“It’s been a long year — a good one overall. It was a tumultuous time for UNC in a lot of ways, but looking back on what the student body has done, I’m proud of how student government has helped support and move things forward,” said Student Body Vice President Kyle Villemain, who worked closely with Powell on his initiatives throughout the year.
Powell said the most difficult aspect of his job was prioritizing.
“I think the biggest limitation we faced was that as soon as the school year started, I felt like we were going from one emergency to the next, and there are so many different things, from the Wainstein report to the review of centers and institutes to just, you know, we’re getting sued by a million different people all at once,” Powell said.
But he and Villemain both agreed the killing of UNC student Deah Barakat; his wife, Yusor Abu-Salha; and her sister, Razan Abu-Salha was the hardest thing they dealt with all year.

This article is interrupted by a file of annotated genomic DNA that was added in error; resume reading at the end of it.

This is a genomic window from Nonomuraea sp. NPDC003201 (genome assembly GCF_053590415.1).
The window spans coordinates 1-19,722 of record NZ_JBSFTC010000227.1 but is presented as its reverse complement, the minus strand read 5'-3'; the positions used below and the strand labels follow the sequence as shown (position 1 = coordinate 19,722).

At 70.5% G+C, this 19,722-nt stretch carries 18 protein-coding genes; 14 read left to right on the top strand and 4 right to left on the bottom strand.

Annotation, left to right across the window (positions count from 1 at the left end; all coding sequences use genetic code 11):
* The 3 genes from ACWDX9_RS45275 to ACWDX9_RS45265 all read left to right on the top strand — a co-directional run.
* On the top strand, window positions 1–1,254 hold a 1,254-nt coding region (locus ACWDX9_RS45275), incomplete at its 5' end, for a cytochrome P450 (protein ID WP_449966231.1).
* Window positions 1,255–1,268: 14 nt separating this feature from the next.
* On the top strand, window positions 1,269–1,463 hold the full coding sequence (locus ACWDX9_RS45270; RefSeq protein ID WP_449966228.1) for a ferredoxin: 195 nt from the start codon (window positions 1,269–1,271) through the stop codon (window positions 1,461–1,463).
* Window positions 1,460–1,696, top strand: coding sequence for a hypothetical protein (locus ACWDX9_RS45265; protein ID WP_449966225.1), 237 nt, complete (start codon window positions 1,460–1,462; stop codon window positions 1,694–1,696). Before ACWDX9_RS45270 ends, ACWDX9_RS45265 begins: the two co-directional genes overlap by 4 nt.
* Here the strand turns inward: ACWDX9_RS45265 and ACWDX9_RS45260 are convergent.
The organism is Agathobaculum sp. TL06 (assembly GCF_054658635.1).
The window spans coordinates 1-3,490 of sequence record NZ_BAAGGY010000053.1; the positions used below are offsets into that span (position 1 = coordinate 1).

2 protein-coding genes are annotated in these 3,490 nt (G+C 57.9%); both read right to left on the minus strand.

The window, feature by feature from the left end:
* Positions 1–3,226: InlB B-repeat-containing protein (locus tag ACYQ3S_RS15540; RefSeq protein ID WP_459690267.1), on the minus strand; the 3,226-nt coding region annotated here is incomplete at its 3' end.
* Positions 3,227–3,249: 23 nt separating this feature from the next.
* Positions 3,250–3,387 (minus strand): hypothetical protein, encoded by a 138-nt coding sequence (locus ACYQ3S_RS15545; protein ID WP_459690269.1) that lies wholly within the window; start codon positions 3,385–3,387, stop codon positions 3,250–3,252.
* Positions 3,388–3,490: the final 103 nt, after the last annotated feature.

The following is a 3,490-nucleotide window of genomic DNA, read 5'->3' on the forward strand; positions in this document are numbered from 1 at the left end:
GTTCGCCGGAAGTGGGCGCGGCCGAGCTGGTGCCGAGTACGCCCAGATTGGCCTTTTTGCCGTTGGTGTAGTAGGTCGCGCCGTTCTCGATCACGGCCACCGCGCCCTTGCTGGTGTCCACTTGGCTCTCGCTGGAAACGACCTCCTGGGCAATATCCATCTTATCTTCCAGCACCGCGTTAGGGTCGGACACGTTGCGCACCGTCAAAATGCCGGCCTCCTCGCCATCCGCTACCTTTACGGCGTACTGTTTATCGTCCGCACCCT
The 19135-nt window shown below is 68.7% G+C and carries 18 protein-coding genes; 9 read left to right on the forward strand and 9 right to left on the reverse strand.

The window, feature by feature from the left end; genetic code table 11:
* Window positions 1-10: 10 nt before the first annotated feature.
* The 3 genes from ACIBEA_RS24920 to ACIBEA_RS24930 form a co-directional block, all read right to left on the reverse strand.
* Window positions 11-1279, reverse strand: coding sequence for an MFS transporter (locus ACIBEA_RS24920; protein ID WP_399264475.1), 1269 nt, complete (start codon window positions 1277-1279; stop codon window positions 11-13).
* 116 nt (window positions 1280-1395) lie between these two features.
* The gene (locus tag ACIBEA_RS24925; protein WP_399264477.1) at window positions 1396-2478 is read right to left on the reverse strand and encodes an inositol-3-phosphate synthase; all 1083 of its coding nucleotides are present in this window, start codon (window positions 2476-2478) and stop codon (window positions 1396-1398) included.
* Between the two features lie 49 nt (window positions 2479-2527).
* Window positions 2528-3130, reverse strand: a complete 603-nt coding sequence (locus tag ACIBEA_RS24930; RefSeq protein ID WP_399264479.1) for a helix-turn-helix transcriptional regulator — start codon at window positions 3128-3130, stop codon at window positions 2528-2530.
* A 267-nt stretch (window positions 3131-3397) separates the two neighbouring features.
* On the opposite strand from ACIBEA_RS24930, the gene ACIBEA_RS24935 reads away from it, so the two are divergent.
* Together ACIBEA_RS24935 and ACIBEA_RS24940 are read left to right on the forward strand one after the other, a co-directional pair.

“It was simply heartbreaking, inexplicable — but while that was the toughest time, I think it also made me the most proud to be at Carolina and to be a part of the student body and this community that cares so much,” Powell said.
He said his administration made significant progress on his platform of education innovation and classroom environment.
“We have worked to make sure that active learning is on top of Carolina’s agenda, and I think that will manifest itself largely in this Quality Enhancement Plan we’re working on,” he said.
Winston Howes, one of Powell’s opponents in the 2014 race, said he thinks the Powell administration was able to begin making progress on Powell’s platform despite all the year’s crises.